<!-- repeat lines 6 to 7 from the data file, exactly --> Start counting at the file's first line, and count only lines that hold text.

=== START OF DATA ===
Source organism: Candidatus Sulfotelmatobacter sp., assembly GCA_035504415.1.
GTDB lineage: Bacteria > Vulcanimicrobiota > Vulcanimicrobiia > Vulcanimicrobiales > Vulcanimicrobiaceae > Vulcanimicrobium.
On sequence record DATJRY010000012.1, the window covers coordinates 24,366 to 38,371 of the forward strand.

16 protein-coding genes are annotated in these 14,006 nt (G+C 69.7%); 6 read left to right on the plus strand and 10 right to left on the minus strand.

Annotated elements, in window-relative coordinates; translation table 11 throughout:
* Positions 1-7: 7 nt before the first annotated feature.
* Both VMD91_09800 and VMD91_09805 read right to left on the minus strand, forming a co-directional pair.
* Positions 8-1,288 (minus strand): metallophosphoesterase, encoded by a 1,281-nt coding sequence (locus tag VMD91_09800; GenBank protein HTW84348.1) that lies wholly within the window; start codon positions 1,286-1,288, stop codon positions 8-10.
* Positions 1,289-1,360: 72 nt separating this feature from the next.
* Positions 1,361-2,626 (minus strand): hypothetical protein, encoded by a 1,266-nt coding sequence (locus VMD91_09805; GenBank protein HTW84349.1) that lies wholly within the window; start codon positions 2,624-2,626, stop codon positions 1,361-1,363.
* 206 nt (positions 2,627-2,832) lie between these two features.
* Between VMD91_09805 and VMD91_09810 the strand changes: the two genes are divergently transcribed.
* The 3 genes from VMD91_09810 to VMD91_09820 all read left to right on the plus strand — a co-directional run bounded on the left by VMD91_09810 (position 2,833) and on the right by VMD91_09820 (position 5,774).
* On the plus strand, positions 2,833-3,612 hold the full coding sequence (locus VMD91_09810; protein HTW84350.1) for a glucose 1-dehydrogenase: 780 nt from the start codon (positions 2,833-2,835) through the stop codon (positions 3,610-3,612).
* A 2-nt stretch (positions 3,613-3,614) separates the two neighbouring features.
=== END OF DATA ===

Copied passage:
* Positions 1-7: 7 nt before the first annotated feature.
* Both VMD91_09800 and VMD91_09805 read right to left on the minus strand, forming a co-directional pair.